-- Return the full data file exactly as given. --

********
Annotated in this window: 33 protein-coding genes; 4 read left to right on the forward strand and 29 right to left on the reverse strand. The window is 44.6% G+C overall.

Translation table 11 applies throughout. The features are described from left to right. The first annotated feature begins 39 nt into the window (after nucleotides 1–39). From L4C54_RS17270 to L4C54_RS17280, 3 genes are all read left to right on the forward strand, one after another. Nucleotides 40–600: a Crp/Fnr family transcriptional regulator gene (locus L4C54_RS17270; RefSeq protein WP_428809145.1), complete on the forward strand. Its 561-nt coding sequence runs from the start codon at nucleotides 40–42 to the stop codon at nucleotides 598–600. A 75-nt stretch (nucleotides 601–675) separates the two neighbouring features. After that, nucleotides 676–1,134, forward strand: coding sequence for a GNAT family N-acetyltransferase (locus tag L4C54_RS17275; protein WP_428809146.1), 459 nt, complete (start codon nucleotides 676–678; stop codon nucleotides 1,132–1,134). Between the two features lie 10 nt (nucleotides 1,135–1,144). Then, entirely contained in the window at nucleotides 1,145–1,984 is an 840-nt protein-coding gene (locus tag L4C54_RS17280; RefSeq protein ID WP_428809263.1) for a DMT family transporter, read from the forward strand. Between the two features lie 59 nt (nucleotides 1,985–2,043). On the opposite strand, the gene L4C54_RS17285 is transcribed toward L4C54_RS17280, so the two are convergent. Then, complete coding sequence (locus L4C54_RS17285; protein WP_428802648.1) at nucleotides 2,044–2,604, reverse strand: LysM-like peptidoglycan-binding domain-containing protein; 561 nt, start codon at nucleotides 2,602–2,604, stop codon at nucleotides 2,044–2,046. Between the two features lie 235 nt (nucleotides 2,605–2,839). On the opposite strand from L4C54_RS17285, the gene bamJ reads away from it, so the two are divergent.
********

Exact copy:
Annotated in this window: 33 protein-coding genes; 4 read left to right on the forward strand and 29 right to left on the reverse strand. The window is 44.6% G+C overall.

Translation table 11 applies throughout. The features are described from left to right. The first annotated feature begins 39 nt into the window (after nucleotides 1–39). From L4C54_RS17270 to L4C54_RS17280, 3 genes are all read left to right on the forward strand, one after another. Nucleotides 40–600: a Crp/Fnr family transcriptional regulator gene (locus L4C54_RS17270; RefSeq protein WP_428809145.1), complete on the forward strand. Its 561-nt coding sequence runs from the start codon at nucleotides 40–42 to the stop codon at nucleotides 598–600. A 75-nt stretch (nucleotides 601–675) separates the two neighbouring features. After that, nucleotides 676–1,134, forward strand: coding sequence for a GNAT family N-acetyltransferase (locus tag L4C54_RS17275; protein WP_428809146.1), 459 nt, complete (start codon nucleotides 676–678; stop codon nucleotides 1,132–1,134). Between the two features lie 10 nt (nucleotides 1,135–1,144). Then, entirely contained in the window at nucleotides 1,145–1,984 is an 840-nt protein-coding gene (locus tag L4C54_RS17280; RefSeq protein ID WP_428809263.1) for a DMT family transporter, read from the forward strand. Between the two features lie 59 nt (nucleotides 1,985–2,043). On the opposite strand, the gene L4C54_RS17285 is transcribed toward L4C54_RS17280, so the two are convergent. Then, complete coding sequence (locus L4C54_RS17285; protein WP_428802648.1) at nucleotides 2,044–2,604, reverse strand: LysM-like peptidoglycan-binding domain-containing protein; 561 nt, start codon at nucleotides 2,602–2,604, stop codon at nucleotides 2,044–2,046. Between the two features lie 235 nt (nucleotides 2,605–2,839). On the opposite strand from L4C54_RS17285, the gene bamJ reads away from it, so the two are divergent.